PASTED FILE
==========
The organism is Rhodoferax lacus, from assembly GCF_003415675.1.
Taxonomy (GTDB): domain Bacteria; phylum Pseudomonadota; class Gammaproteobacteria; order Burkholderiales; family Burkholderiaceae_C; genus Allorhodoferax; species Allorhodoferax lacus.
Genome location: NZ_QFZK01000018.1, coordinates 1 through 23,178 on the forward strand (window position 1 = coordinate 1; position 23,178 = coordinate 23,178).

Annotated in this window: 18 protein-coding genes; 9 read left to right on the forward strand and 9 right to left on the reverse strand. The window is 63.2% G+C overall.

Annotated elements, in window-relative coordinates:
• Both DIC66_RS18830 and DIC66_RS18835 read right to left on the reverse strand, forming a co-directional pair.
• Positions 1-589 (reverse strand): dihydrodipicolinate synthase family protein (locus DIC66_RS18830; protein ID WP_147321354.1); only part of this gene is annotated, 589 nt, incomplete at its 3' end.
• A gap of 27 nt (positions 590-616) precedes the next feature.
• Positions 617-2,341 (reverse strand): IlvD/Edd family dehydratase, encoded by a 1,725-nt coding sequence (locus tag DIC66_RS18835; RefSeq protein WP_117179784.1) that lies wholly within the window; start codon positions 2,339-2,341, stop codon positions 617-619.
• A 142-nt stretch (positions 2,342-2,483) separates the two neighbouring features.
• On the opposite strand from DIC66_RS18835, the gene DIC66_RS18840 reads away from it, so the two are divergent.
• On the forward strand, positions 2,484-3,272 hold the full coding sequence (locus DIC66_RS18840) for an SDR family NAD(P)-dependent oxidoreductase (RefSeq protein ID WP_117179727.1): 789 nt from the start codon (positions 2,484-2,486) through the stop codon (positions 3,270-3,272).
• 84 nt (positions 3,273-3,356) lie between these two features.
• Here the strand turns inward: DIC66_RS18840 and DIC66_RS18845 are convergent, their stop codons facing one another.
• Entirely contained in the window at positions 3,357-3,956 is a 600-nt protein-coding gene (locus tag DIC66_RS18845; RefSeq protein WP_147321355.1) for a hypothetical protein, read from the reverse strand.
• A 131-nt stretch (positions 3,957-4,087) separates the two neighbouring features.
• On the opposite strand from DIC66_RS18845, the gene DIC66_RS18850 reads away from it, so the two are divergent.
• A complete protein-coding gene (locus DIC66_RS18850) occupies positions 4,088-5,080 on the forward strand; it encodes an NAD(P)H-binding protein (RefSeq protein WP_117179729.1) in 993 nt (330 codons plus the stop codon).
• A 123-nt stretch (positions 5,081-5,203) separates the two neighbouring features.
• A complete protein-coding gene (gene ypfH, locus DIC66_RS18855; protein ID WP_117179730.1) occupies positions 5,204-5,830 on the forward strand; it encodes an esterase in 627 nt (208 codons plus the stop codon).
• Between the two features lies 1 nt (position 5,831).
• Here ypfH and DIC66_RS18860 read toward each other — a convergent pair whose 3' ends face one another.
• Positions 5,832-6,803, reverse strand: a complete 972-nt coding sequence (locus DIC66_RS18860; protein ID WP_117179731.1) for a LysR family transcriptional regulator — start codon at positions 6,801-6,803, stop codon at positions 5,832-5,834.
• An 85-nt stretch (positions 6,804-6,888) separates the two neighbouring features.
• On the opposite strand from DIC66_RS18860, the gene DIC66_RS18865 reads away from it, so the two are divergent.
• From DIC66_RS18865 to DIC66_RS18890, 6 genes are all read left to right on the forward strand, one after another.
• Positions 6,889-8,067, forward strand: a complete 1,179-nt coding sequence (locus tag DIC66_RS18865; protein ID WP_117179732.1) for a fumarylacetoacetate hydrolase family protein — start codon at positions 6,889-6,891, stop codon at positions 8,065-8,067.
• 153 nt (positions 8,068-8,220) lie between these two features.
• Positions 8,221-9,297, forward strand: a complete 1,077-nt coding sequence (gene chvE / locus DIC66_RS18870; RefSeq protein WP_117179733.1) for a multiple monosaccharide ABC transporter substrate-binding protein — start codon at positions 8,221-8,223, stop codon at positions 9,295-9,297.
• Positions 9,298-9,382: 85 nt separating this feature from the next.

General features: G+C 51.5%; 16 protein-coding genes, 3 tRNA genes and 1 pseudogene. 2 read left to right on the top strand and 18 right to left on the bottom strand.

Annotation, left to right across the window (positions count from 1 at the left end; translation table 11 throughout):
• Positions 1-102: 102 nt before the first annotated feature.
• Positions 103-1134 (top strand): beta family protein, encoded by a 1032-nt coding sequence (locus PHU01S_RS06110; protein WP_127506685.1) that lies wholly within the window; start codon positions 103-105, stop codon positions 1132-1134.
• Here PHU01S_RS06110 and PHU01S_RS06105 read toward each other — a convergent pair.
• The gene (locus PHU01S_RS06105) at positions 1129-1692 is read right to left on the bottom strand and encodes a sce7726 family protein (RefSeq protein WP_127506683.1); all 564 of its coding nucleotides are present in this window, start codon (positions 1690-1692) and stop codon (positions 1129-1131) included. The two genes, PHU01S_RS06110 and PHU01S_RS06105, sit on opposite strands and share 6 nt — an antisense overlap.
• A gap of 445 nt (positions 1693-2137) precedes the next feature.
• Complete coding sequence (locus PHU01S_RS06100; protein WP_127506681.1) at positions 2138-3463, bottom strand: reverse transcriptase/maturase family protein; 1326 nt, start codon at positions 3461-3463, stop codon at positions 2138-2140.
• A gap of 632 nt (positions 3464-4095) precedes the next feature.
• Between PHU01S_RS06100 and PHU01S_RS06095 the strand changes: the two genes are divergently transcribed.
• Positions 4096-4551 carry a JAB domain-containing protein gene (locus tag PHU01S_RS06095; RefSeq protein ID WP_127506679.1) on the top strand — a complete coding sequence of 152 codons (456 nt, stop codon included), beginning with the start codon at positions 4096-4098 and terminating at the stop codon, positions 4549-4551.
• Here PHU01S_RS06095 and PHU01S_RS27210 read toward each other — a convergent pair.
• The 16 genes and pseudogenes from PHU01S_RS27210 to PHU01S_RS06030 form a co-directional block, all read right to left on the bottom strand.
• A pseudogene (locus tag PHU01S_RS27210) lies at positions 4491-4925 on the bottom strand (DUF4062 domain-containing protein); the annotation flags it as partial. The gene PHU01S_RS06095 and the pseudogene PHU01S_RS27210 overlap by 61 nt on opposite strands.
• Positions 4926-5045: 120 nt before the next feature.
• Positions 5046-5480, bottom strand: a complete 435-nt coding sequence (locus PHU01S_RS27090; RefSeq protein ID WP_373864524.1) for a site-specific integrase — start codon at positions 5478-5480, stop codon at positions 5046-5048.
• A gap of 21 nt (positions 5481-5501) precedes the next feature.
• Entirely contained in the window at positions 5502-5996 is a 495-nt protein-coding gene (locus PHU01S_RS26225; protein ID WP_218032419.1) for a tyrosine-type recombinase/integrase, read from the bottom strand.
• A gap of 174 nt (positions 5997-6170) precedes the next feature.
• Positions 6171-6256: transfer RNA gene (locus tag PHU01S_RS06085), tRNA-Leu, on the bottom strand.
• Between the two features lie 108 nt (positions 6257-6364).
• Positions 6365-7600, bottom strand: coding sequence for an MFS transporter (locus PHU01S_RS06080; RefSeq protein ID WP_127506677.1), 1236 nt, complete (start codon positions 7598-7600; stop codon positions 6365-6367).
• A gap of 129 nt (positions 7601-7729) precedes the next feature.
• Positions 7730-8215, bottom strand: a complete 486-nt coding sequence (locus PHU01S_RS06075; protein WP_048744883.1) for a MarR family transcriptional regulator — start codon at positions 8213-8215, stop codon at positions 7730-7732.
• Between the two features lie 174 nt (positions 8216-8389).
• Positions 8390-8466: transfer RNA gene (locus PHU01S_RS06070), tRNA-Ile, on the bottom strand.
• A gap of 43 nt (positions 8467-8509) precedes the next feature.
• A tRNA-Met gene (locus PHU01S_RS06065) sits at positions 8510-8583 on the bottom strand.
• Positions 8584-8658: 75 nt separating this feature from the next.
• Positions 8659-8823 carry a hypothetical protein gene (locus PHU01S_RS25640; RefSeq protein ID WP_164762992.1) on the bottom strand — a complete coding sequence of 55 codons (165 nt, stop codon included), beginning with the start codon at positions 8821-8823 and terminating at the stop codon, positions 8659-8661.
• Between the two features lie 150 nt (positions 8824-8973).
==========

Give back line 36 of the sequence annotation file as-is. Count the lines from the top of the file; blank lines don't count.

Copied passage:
• The gene (locus PHU01S_RS06105) at positions 1129-1692 is read right to left on the bottom strand and encodes a sce7726 family protein (RefSeq protein WP_127506683.1); all 564 of its coding nucleotides are present in this window, start codon (positions 1690-1692) and stop codon (positions 1129-1131) included. The two genes, PHU01S_RS06110 and PHU01S_RS06105, sit on opposite strands and share 6 nt — an antisense overlap.